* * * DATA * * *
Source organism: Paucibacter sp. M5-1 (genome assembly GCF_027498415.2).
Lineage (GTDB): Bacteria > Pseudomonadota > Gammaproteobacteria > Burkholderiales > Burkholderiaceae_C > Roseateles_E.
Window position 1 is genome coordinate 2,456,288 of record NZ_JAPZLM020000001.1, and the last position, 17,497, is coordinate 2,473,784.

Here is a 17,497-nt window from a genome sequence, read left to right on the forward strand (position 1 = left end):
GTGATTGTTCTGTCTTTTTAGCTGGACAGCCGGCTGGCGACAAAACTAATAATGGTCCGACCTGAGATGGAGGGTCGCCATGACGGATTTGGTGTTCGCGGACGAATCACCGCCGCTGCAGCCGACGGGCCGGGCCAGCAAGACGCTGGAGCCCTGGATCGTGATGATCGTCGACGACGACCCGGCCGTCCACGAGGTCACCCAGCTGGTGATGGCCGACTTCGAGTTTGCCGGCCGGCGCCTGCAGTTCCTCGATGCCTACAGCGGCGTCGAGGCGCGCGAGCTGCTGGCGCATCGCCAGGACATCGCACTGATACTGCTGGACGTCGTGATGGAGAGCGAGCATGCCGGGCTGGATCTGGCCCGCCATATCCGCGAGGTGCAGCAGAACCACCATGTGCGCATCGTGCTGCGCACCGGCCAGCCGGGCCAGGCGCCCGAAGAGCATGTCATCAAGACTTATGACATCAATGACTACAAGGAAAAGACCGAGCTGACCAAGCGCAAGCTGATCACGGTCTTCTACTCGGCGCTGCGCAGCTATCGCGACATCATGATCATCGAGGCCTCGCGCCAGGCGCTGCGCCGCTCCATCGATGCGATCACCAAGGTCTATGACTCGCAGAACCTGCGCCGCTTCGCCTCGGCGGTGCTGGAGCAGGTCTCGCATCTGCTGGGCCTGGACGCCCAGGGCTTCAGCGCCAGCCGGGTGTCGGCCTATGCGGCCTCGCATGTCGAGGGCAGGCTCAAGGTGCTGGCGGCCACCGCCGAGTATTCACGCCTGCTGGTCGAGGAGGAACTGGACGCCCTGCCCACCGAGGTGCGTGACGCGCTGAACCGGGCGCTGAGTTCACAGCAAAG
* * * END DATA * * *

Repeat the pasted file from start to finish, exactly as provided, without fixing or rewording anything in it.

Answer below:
Source organism: Paucibacter sp. M5-1 (genome assembly GCF_027498415.2).
Lineage (GTDB): Bacteria > Pseudomonadota > Gammaproteobacteria > Burkholderiales > Burkholderiaceae_C > Roseateles_E.
Window position 1 is genome coordinate 2,456,288 of record NZ_JAPZLM020000001.1, and the last position, 17,497, is coordinate 2,473,784.

Here is a 17,497-nt window from a genome sequence, read left to right on the forward strand (position 1 = left end):
GTGATTGTTCTGTCTTTTTAGCTGGACAGCCGGCTGGCGACAAAACTAATAATGGTCCGACCTGAGATGGAGGGTCGCCATGACGGATTTGGTGTTCGCGGACGAATCACCGCCGCTGCAGCCGACGGGCCGGGCCAGCAAGACGCTGGAGCCCTGGATCGTGATGATCGTCGACGACGACCCGGCCGTCCACGAGGTCACCCAGCTGGTGATGGCCGACTTCGAGTTTGCCGGCCGGCGCCTGCAGTTCCTCGATGCCTACAGCGGCGTCGAGGCGCGCGAGCTGCTGGCGCATCGCCAGGACATCGCACTGATACTGCTGGACGTCGTGATGGAGAGCGAGCATGCCGGGCTGGATCTGGCCCGCCATATCCGCGAGGTGCAGCAGAACCACCATGTGCGCATCGTGCTGCGCACCGGCCAGCCGGGCCAGGCGCCCGAAGAGCATGTCATCAAGACTTATGACATCAATGACTACAAGGAAAAGACCGAGCTGACCAAGCGCAAGCTGATCACGGTCTTCTACTCGGCGCTGCGCAGCTATCGCGACATCATGATCATCGAGGCCTCGCGCCAGGCGCTGCGCCGCTCCATCGATGCGATCACCAAGGTCTATGACTCGCAGAACCTGCGCCGCTTCGCCTCGGCGGTGCTGGAGCAGGTCTCGCATCTGCTGGGCCTGGACGCCCAGGGCTTCAGCGCCAGCCGGGTGTCGGCCTATGCGGCCTCGCATGTCGAGGGCAGGCTCAAGGTGCTGGCGGCCACCGCCGAGTATTCACGCCTGCTGGTCGAGGAGGAACTGGACGCCCTGCCCACCGAGGTGCGTGACGCGCTGAACCGGGCGCTGAGTTCACAGCAAAG